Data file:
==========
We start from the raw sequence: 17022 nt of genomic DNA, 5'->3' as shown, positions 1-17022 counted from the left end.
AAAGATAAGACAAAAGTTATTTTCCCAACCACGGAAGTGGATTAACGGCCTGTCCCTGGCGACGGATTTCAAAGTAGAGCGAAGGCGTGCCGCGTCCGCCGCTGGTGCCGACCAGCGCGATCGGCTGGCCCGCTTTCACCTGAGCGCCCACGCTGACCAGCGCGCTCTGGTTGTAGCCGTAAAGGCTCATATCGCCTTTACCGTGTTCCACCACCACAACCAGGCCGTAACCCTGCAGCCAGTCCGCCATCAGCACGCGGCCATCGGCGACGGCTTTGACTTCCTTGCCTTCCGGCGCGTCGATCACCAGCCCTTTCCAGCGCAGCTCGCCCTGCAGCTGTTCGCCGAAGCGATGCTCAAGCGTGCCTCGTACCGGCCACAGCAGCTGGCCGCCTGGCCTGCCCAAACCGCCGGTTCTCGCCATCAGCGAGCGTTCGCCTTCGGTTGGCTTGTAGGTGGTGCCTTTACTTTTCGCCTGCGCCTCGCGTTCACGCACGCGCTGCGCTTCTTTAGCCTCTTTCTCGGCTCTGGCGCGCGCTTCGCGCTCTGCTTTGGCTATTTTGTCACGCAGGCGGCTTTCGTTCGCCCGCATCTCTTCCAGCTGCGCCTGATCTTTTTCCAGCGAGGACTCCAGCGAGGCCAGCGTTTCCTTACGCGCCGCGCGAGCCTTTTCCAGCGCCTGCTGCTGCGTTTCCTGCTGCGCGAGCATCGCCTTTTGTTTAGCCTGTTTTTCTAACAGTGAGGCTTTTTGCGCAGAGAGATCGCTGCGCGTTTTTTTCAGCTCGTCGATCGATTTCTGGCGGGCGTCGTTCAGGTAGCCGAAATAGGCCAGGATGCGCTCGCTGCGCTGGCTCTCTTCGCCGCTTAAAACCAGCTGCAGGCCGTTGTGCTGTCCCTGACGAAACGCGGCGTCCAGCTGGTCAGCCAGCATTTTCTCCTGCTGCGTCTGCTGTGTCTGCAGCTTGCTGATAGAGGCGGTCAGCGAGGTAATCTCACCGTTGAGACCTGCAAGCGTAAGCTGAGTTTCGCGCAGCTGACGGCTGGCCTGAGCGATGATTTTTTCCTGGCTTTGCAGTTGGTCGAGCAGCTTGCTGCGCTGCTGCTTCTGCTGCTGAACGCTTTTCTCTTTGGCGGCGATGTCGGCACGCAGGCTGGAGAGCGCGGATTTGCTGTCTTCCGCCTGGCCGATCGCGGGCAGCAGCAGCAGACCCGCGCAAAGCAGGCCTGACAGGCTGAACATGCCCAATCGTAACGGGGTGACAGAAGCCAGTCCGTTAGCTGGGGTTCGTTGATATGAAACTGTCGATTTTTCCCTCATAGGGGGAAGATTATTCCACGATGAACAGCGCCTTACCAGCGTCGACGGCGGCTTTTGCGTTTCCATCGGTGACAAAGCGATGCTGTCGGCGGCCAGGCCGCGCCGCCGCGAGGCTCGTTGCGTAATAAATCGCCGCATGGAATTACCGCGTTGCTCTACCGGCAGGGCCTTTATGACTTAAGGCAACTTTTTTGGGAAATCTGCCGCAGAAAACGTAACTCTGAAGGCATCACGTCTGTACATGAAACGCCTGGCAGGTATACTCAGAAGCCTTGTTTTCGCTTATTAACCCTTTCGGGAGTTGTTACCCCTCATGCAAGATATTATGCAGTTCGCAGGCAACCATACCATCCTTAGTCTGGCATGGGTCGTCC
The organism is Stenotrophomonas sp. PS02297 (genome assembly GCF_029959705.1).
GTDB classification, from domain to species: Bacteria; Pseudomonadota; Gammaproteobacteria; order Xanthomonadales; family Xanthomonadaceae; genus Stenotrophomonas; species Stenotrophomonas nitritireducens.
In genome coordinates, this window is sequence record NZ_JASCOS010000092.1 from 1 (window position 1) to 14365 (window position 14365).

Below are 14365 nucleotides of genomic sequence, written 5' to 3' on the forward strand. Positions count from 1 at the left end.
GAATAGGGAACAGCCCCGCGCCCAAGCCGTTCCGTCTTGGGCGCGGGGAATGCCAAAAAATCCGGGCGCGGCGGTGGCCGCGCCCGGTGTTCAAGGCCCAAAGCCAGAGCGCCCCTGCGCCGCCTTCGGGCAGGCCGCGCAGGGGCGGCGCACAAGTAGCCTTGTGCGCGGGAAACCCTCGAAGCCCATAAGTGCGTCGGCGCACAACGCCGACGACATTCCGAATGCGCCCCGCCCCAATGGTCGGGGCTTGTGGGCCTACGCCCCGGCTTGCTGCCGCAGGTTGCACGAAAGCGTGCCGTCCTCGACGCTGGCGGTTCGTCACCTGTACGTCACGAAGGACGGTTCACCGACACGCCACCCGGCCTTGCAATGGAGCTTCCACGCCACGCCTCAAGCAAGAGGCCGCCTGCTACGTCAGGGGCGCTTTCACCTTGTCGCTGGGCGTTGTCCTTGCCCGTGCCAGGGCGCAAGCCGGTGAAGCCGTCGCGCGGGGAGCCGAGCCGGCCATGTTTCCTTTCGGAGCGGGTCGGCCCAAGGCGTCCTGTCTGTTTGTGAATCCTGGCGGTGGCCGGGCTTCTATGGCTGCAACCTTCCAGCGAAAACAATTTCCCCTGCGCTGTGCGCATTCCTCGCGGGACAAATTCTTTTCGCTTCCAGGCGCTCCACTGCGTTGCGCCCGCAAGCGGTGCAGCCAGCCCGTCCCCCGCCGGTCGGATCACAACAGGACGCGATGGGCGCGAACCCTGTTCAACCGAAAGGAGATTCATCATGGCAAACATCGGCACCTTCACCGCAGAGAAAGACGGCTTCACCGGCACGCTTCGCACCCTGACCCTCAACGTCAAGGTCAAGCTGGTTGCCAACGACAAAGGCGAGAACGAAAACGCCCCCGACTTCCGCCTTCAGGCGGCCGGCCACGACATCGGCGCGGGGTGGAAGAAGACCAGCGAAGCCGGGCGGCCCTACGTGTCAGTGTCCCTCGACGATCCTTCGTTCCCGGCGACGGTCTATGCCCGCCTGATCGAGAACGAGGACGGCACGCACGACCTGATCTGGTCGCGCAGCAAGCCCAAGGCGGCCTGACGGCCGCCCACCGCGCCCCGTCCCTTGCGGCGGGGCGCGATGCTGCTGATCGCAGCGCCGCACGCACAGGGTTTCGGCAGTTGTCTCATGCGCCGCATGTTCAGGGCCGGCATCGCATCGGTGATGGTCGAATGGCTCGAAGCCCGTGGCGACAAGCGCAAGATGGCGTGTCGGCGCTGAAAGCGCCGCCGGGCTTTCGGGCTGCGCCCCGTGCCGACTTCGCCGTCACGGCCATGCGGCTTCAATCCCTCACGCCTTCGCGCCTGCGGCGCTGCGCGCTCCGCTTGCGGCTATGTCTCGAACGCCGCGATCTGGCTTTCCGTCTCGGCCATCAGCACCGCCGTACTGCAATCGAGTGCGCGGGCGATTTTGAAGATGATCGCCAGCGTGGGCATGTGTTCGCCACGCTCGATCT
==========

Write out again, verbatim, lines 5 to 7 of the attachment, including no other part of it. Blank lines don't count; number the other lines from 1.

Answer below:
In genome coordinates, this window is sequence record NZ_JASCOS010000092.1 from 1 (window position 1) to 14365 (window position 14365).

Below are 14365 nucleotides of genomic sequence, written 5' to 3' on the forward strand. Positions count from 1 at the left end.
GAATAGGGAACAGCCCCGCGCCCAAGCCGTTCCGTCTTGGGCGCGGGGAATGCCAAAAAATCCGGGCGCGGCGGTGGCCGCGCCCGGTGTTCAAGGCCCAAAGCCAGAGCGCCCCTGCGCCGCCTTCGGGCAGGCCGCGCAGGGGCGGCGCACAAGTAGCCTTGTGCGCGGGAAACCCTCGAAGCCCATAAGTGCGTCGGCGCACAACGCCGACGACATTCCGAATGCGCCCCGCCCCAATGGTCGGGGCTTGTGGGCCTACGCCCCGGCTTGCTGCCGCAGGTTGCACGAAAGCGTGCCGTCCTCGACGCTGGCGGTTCGTCACCTGTACGTCACGAAGGACGGTTCACCGACACGCCACCCGGCCTTGCAATGGAGCTTCCACGCCACGCCTCAAGCAAGAGGCCGCCTGCTACGTCAGGGGCGCTTTCACCTTGTCGCTGGGCGTTGTCCTTGCCCGTGCCAGGGCGCAAGCCGGTGAAGCCGTCGCGCGGGGAGCCGAGCCGGCCATGTTTCCTTTCGGAGCGGGTCGGCCCAAGGCGTCCTGTCTGTTTGTGAATCCTGGCGGTGGCCGGGCTTCTATGGCTGCAACCTTCCAGCGAAAACAATTTCCCCTGCGCTGTGCGCATTCCTCGCGGGACAAATTCTTTTCGCTTCCAGGCGCTCCACTGCGTTGCGCCCGCAAGCGGTGCAGCCAGCCCGTCCCCCGCCGGTCGGATCACAACAGGACGCGATGGGCGCGAACCCTGTTCAACCGAAAGGAGATTCATCATGGCAAACATCGGCACCTTCACCGCAGAGAAAGACGGCTTCACCGGCACGCTTCGCACCCTGACCCTCAACGTCAAGGTCAAGCTGGTTGCCAACGACAAAGGCGAGAACGAAAACGCCCCCGACTTCCGCCTTCAGGCGGCCGGCCACGACATCGGCGCGGGGTGGAAGAAGACCAGCGAAGCCGGGCGGCCCTACGTGTCAGTGTCCCTCGACGATCCTTCGTTCCCGGCGACGGTCTATGCCCGCCTGATCGAGAACGAGGACGGCACGCACGACCTGATCTGGTCGCGCAGCAAGCCCAAGGCGGCCTGACGGCCGCCCACCGCGCCCCGTCCCTTGCGGCGGGGCGCGATGCTGCTGATCGCAGCGCCGCACGCACAGGGTTTCGGCAGTTGTCTCATGCGCCGCATGTTCAGGGCCGGCATCGCATCGGTGATGGTCGAATGGCTCGAAGCCCGTGGCGACAAGCGCAAGATGGCGTGTCGGCGCTGAAAGCGCCGCCGGGCTTTCGGGCTGCGCCCCGTGCCGACTTCGCCGTCACGGCCATGCGGCTTCAATCCCTCACGCCTTCGCGCCTGCGGCGCTGCGCGCTCCGCTTGCGGCTATGTCTCGAACGCCGCGATCTGGCTTTCCGTCTCGGCCATCAGCACCGCCGTACTGCAATCGAGTGCGCGGGCGATTTTGAAGATGATCGCCAGCGTGGGCATGTGTTCGCCACGCTCGATCT